end of the French and Indian War in 1763 was a cause for great celebration in the
colonies, for it removed several ominous barriers and opened up a host of new
opportunities for the colonists. The French had effectively hemmed in the
British settlers and had, from the perspective of the settlers, played the
"Indians" against them. The first thing on the minds of colonists was
the great western frontier that had opened to them when the French ceded that
contested territory to the British. The royal proclamation of 1763 did much to
dampen that celebration. The proclamation, in effect, closed off the frontier
to colonial expansion. The King and his council presented the proclamation as a
measure to calm the fears of the Indians, who felt that the colonists would
drive them from their lands as they expanded westward
22, 1765. The new tax was imposed on all American colonists and required them
to pay a tax on every piece of printed paper they used. Ship's papers, legal
documents, licenses, newspapers, other publications, and even playing cards
were taxed. The money collected by the Stamp Act was to be used to help pay the
costs of defending and protecting the American frontier near the Appalachian
Mountains. The actual cost of the Stamp Act was relatively small. What made the
law so offensive to the colonists was not so much its immediate cost but the
standard it seemed to set. In the past, taxes and duties on colonial trade had
always been viewed as measures to regulate commerce, not to raise money. The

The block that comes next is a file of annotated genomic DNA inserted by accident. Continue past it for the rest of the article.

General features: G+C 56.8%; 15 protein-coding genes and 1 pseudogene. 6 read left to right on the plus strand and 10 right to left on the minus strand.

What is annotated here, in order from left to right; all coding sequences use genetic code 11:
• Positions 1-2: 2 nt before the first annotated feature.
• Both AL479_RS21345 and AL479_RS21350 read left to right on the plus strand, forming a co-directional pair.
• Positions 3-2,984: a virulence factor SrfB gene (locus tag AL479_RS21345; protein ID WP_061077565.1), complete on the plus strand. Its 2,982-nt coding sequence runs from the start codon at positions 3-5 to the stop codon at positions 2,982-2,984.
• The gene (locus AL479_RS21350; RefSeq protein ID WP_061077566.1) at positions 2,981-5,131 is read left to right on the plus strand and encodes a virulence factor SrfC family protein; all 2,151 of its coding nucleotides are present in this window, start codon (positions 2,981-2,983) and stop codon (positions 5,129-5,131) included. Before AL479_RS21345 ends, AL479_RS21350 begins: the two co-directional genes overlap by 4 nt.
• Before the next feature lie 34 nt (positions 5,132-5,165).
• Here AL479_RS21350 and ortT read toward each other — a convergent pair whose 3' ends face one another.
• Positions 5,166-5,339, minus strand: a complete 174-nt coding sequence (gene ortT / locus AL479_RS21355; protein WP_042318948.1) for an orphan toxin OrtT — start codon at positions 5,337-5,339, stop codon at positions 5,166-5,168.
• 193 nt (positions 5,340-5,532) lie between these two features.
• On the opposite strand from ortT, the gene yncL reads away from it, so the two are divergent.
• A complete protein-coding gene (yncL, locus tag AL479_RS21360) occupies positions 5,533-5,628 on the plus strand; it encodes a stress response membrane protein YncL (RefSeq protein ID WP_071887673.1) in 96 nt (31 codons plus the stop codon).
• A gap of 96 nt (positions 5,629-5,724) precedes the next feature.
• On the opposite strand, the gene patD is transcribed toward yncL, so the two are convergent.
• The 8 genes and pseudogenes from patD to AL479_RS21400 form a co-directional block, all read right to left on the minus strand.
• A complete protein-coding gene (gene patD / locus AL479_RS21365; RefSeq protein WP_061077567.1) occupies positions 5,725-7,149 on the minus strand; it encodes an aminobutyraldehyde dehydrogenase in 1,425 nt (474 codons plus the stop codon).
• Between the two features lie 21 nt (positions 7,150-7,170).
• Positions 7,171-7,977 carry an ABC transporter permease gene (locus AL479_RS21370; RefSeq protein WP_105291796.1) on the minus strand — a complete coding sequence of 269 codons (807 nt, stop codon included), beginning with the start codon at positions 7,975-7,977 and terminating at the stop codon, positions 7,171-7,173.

Stamp Act, however, was viewed as a direct attempt by England to raise money in
the colonies without the approval of the colonial legislatures.
considerable debate and alteration, the Articles of Confederation were adopted
by the Continental Congress on November 15, 1777. This document served as the
United States' first constitution, and was in force from March 1, 1781, until
1789 when the present day Constitution went into effect. It came into being at a time when Americans
had a deep-seated fear of a central authority and long-standing loyalty to the
state in which they lived and often called their "country."
Ultimately, the Articles of Confederation proved unwieldy and inadequate to
resolve the issues that faced the United States in its earliest years; but in
granting any Federal powers to a central authority–the Confederation
Congress–this document marked a crucial step toward nationhood.
Destiny — a phrase used by leaders and politicians in the 1840s to explain
continental expansion by the United States — revitalized a sense of
"mission" or national destiny for many Americans. And while the
United States put into motion a quest for its Manifest Destiny, Mexico faced
quite different circumstances as a newly independent country. Mexico achieved
its independence from Spain in 1821, but suffered terribly from the struggle.
Washington's Farewell Address announced that he would not seek a third term as
president. September 19, 1796, Washington devoted much of the address to domestic
issues of the time, warning against the rise of political parties and
sectionalism as a threat to national unity. In the area of foreign affairs,
Washington called for America "to steer clear of permanent alliances with